For Viacom and Lions Gate, the deal also offers mixed news. Even at a lower rights fee, the companies would be forgoing a very profitable revenue stream in exchange for the commitment of potentially significant capital to launch a new channel. Equity ownership can offset capital commitments and operating losses. This is especially true if the model can be tweaked by shortening the run-up to pay TV and developing digital opportunities via video-on-demand, streaming and other digital distribution channels.
But I remain skeptical that there is sufficient consumer demand to support a fourth pay-TV network. Expect to hear a lot from Viacom, Lions Gate and MGM about "reinventing the pay-TV model in a digital world."
For the other pay-TV networks, a new entrant in the business would be a negative, as the potential subscriber base would fragment. On the other hand, a potential positive is that as other studio output deals expire, there will now be only two bidders for their content, since it seems unlikely other studios' parent companies would support the new competitor. This might lower pricing on future rights deals, which were expected to trend significantly lower anyhow.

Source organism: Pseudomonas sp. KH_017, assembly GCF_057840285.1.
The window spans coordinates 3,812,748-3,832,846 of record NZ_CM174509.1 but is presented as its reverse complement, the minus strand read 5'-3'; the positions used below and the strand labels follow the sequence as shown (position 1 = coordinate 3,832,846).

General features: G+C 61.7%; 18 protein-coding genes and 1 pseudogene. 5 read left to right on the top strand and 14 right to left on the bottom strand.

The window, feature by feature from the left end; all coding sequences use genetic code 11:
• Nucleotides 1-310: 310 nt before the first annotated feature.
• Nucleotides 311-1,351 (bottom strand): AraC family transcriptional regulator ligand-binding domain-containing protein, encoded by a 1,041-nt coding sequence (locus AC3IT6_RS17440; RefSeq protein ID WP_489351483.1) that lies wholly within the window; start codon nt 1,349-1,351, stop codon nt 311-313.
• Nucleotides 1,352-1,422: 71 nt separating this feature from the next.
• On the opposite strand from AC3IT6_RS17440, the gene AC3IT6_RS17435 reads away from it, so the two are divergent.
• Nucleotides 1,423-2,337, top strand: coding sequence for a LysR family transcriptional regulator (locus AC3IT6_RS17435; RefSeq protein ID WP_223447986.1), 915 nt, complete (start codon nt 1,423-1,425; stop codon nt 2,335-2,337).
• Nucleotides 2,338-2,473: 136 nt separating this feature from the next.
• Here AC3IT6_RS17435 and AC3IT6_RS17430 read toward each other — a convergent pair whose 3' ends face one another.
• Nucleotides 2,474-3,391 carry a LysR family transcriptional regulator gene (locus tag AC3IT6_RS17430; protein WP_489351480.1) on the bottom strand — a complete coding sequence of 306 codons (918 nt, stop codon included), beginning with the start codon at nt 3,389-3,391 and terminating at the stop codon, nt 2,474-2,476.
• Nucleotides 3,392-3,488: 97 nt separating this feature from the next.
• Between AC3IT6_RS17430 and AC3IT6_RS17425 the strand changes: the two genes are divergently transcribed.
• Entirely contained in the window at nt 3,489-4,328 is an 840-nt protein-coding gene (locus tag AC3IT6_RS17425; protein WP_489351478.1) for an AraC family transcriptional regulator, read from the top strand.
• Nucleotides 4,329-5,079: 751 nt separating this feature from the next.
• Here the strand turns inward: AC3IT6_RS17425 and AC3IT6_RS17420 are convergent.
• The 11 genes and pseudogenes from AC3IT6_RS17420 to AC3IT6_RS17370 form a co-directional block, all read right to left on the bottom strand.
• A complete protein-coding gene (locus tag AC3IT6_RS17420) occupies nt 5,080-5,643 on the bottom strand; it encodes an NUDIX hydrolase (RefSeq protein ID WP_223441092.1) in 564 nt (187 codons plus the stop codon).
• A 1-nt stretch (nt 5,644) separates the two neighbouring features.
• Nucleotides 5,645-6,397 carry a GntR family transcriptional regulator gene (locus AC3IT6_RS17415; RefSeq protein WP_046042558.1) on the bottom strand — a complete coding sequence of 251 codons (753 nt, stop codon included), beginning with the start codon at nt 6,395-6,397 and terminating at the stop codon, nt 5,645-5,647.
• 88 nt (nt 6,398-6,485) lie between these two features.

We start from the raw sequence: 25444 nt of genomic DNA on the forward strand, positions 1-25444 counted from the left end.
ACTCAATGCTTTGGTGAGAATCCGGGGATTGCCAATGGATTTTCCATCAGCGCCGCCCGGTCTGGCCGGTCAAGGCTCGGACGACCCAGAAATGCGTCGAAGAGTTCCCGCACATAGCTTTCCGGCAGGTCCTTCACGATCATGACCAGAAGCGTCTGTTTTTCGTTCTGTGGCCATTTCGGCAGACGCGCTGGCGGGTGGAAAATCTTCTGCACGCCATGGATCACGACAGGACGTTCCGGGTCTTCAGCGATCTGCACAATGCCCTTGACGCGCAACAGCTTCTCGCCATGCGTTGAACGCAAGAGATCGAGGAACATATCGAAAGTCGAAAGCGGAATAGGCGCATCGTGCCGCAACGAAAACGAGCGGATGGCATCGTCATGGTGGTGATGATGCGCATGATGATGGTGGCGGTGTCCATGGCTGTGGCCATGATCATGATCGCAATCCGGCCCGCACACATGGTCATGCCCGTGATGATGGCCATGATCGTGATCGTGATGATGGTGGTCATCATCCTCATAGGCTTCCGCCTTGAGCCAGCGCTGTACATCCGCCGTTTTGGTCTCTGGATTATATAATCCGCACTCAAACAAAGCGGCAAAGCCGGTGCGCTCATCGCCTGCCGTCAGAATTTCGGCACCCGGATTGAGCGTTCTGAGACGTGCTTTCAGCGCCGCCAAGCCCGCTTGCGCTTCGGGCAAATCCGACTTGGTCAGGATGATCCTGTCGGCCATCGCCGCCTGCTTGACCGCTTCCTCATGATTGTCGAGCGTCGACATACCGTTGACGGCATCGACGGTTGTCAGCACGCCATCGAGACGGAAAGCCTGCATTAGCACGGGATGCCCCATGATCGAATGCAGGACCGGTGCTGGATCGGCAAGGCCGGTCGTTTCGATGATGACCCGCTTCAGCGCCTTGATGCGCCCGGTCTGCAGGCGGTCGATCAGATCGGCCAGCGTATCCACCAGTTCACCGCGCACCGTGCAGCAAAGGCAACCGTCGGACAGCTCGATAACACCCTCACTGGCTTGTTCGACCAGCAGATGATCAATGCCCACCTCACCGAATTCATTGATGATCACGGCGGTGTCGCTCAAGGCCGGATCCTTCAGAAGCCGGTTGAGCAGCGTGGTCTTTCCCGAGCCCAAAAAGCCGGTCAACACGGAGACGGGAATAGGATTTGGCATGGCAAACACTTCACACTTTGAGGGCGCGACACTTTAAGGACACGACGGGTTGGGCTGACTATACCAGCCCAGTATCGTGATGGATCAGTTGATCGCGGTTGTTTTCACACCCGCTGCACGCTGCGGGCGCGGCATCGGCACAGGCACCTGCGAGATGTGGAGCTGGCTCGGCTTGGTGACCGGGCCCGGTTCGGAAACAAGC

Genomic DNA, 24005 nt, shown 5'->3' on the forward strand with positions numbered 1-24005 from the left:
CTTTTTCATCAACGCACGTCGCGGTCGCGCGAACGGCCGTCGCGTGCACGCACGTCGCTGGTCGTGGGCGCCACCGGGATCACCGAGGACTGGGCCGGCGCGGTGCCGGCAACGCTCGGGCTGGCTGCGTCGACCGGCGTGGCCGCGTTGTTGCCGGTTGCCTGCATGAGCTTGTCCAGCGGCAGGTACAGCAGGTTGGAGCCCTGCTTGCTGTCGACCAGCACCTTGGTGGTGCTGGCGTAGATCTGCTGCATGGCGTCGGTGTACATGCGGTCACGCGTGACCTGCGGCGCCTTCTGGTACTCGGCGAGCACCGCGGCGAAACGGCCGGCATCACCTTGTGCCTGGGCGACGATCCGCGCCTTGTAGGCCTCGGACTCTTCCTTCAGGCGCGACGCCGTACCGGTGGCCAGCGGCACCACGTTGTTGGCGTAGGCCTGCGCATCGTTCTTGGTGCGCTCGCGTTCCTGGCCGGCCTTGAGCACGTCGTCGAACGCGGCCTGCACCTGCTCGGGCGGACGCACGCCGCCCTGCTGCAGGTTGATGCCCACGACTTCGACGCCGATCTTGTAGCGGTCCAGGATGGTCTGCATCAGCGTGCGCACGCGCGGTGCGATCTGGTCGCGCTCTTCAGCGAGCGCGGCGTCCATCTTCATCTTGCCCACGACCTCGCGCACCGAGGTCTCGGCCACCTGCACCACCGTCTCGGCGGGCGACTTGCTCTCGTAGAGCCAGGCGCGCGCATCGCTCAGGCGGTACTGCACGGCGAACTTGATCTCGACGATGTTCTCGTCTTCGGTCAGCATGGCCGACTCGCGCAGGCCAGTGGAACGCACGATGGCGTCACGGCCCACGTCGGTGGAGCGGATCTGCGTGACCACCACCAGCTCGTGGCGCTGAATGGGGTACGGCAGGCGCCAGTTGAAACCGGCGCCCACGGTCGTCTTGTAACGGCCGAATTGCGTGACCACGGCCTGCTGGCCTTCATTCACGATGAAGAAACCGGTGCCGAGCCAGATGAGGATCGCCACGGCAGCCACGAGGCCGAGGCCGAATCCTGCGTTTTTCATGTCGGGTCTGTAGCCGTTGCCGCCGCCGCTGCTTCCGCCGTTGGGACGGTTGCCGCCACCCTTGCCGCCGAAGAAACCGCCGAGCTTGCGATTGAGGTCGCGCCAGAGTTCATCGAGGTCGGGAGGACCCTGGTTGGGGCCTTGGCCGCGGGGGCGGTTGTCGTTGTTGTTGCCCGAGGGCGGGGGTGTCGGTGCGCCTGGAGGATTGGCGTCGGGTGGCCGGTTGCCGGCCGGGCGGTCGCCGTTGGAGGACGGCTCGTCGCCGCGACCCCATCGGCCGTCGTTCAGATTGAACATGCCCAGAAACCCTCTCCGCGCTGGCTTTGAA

The other major studios, Sony, Universal, Fox and Disney, will be in a worse position to negotiate new output deals, as there will now be more supply of films than demand, with just two pay-TV networks bidding for product. Many rights deals are expiring in the near future, and substantial cost savings were already expected by the networks. I am not sure how much analysts have adjusted their operating profit estimates to account for lower fees in the new rights deals, but I suspect these estimates need to come down further now.
Cable in the Cross-Hairs The final impact from this deal is on cable, satellite and telco companies, which carry and sell the pay-TV networks. Cable has modest capacity constraints and probably isn't too happy about having to carry another network. In fact, according to Tuesday's Wall Street Journal, cable is leading a pushback against the creation of the new network with threats to not carry it. However, cable's big competitive advantage over satellite is video-on-demand, which is likely to be a major emphasis of the new channel. Furthermore, satellite companies (DirecTV and Dish Network) and telco TV (AT&T and Verizon) are not constrained by capacity and might use the new network as a weapon in the battle for subscribers. Thus, I expect the channel to gain carriage despite the rhetoric.
Cable, satellite and telecom companies would the least affected by the new channel, but to the extent they are, I would put cable at a slight disadvantage.